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Bonuses are almost back to pre-recession levels

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According to figures from the Office for National Statistics over £42bn was paid out in bonuses in the last financial year – up 2.7 per cent on the previous 12 months. That’s just 0.1 per cent below the record level reached at the dawn of the financial crisis in 2007/08.

Bonuses paid out to bankers and others working in the financial industry came to “only” £13.6bn – down 9.6 per cent on the year as bosses were constrained by regulations put in place as a result of the sector’s pivotal part in the economic downturn seven years ago.

The bonuses accounted for about a fifth of total pay in the sector the lowest share since 2003.

James Sproule, chief economist at the Institute of Directors said: “Under pressure from politicians, the public and regulators, banks now realise that the culture of unjustifiably high cash bonuses as a reward for short-term performance is over.”

Bonuses in other parts of the economy rose to £28.8bn or 4.5 per cent of total pay – the highest share since records began in 2000. However the average bonus per UK employee remained at around £1,500.

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The professional, scientific and technical services industry saw the biggest jump in bonuses in 2014, with average payouts rising to £2,500 pounds from 2,100. Real estate saw an increase to £4,400, construction went up £300 to £3,200, construction went up £200 to £1,200, while administration landed at £900.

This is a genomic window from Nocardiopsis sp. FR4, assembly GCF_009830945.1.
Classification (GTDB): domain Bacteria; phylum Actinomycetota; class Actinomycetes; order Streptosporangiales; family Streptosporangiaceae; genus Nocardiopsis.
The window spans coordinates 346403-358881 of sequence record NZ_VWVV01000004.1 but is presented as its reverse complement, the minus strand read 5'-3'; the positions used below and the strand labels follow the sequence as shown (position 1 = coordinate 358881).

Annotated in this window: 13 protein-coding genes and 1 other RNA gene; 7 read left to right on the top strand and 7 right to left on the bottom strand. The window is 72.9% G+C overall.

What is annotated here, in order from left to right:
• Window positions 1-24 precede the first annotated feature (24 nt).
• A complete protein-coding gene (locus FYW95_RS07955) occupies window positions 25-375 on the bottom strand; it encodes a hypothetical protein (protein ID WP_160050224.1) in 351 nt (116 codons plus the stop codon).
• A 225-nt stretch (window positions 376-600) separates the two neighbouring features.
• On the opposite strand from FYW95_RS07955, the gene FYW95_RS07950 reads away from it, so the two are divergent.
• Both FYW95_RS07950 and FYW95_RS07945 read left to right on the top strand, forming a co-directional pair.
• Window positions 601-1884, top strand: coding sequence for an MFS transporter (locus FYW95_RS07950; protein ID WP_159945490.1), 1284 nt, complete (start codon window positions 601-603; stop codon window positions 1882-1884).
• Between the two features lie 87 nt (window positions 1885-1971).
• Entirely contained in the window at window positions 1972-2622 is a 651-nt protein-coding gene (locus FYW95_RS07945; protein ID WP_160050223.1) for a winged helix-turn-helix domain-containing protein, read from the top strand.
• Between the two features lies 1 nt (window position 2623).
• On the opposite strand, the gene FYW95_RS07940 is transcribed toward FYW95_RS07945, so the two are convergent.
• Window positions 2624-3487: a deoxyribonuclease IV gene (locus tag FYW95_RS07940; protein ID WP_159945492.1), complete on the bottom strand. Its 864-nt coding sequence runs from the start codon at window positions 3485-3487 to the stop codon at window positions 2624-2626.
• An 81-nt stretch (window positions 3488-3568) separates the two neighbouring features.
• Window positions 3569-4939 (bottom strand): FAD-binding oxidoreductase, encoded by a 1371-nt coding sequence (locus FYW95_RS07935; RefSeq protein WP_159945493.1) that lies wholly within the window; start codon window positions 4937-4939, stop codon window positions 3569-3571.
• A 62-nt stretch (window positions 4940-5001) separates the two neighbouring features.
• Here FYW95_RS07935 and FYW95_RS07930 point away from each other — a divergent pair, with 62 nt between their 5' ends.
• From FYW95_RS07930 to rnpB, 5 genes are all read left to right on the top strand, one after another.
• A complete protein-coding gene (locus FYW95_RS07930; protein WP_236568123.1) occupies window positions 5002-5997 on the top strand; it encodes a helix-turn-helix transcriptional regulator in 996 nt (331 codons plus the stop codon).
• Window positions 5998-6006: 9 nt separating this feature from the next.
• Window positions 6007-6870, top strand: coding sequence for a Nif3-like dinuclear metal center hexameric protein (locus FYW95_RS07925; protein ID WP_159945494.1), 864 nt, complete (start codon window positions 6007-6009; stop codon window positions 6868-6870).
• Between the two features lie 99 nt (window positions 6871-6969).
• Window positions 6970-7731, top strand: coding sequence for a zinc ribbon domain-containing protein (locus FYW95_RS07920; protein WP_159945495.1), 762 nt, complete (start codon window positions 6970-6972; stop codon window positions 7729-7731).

The average for the private sector was unchanged at £1,800, with the average for the public sector down £200 at £100.

Sproule added: “Bonuses are a fundamental feature of a flexible labour market and make up a key component of the remuneration mix. They allow businesses to reward staff for their achievements over a set period of time and are often directly linked to an individual’s or the company’s performance.

“This means when times are good, companies can share profits with staff without increasing their labour costs to an unsustainable level. Today’s figures, which show both bonuses and base salaries continue to rise, are good news and another sign of improved corporate performance and strong business confidence.”

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